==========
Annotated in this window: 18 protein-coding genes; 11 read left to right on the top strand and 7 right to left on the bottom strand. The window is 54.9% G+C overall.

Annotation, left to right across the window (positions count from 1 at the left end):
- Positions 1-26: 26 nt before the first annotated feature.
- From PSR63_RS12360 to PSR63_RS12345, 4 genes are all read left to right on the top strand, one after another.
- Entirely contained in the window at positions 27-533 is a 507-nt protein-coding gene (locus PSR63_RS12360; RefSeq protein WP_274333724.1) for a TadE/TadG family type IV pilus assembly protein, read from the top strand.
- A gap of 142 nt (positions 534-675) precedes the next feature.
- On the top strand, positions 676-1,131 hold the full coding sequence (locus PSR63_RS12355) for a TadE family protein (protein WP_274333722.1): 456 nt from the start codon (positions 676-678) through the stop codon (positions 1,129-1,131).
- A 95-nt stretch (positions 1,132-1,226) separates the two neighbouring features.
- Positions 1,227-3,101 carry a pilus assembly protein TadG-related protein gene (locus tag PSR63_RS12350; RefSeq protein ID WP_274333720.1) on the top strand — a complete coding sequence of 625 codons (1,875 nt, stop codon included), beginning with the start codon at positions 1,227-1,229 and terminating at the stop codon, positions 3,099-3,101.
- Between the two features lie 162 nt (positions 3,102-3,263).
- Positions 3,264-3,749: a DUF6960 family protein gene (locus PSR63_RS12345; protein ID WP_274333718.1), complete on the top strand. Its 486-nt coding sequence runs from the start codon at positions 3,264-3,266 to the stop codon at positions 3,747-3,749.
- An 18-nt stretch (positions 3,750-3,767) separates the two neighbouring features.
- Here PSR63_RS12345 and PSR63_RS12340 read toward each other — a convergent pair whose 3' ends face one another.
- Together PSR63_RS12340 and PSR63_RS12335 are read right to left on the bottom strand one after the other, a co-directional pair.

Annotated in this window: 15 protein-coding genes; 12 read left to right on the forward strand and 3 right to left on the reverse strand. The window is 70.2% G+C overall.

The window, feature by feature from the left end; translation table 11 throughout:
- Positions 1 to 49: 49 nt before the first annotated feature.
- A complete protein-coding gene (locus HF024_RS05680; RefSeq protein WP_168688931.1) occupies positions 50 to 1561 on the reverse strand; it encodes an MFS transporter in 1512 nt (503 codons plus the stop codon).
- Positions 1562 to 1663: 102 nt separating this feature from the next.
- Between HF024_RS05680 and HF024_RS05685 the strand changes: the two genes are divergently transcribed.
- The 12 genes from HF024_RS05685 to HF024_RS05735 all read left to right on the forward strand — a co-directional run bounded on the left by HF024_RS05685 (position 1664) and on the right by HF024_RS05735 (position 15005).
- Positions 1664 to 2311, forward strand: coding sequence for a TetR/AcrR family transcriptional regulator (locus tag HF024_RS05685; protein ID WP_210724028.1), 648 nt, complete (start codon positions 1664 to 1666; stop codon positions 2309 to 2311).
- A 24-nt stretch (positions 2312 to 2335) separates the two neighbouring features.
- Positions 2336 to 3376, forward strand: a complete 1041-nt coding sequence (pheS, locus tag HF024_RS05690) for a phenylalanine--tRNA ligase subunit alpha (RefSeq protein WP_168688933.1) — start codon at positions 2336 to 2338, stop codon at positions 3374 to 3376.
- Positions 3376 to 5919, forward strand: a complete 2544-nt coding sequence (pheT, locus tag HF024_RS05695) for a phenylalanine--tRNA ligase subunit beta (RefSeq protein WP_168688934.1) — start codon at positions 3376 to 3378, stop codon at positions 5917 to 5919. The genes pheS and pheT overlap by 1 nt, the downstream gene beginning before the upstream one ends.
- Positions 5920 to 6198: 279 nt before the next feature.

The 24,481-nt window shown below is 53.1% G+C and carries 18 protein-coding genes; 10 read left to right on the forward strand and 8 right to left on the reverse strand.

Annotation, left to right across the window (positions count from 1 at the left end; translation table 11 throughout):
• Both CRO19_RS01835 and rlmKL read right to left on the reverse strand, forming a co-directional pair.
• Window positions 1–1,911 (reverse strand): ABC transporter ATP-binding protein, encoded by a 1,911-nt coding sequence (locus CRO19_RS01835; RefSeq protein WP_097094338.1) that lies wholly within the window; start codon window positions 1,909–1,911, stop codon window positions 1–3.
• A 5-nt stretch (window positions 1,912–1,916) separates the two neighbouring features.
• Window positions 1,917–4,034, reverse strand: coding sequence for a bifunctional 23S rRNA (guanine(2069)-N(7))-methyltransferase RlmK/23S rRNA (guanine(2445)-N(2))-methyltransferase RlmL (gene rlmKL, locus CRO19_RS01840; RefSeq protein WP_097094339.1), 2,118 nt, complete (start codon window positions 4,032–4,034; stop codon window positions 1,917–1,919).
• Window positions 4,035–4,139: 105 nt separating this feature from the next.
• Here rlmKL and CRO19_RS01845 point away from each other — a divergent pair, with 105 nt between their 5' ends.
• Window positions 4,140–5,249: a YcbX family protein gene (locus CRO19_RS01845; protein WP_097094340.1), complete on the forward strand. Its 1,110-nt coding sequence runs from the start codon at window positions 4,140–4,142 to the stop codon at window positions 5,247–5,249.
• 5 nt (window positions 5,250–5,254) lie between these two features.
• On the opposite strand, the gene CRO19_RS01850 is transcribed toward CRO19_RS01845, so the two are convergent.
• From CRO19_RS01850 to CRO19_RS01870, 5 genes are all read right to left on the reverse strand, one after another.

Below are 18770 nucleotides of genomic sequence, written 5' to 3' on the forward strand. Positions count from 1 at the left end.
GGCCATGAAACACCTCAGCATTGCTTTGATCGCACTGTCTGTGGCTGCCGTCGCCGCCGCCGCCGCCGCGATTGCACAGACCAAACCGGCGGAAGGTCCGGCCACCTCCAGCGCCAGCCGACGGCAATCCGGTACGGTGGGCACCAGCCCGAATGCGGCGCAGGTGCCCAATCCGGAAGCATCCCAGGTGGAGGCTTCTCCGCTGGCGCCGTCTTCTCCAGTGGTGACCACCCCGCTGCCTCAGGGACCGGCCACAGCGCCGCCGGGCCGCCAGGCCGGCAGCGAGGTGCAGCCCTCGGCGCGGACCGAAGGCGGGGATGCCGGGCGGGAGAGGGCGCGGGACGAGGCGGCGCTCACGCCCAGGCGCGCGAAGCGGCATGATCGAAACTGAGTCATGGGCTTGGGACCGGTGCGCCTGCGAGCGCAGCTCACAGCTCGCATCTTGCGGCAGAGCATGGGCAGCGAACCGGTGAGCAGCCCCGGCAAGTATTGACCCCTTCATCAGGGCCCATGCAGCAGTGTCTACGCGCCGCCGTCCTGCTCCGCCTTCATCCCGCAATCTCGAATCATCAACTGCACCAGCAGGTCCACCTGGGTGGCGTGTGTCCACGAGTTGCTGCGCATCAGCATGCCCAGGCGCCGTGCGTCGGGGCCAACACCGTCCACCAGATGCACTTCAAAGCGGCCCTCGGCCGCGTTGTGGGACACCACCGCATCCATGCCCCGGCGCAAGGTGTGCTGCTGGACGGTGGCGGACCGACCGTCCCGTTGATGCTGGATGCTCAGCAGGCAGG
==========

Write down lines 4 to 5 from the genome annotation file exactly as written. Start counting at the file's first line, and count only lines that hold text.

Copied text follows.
- From PSR63_RS12360 to PSR63_RS12345, 4 genes are all read left to right on the top strand, one after another.
- Entirely contained in the window at positions 27-533 is a 507-nt protein-coding gene (locus PSR63_RS12360; RefSeq protein WP_274333724.1) for a TadE/TadG family type IV pilus assembly protein, read from the top strand.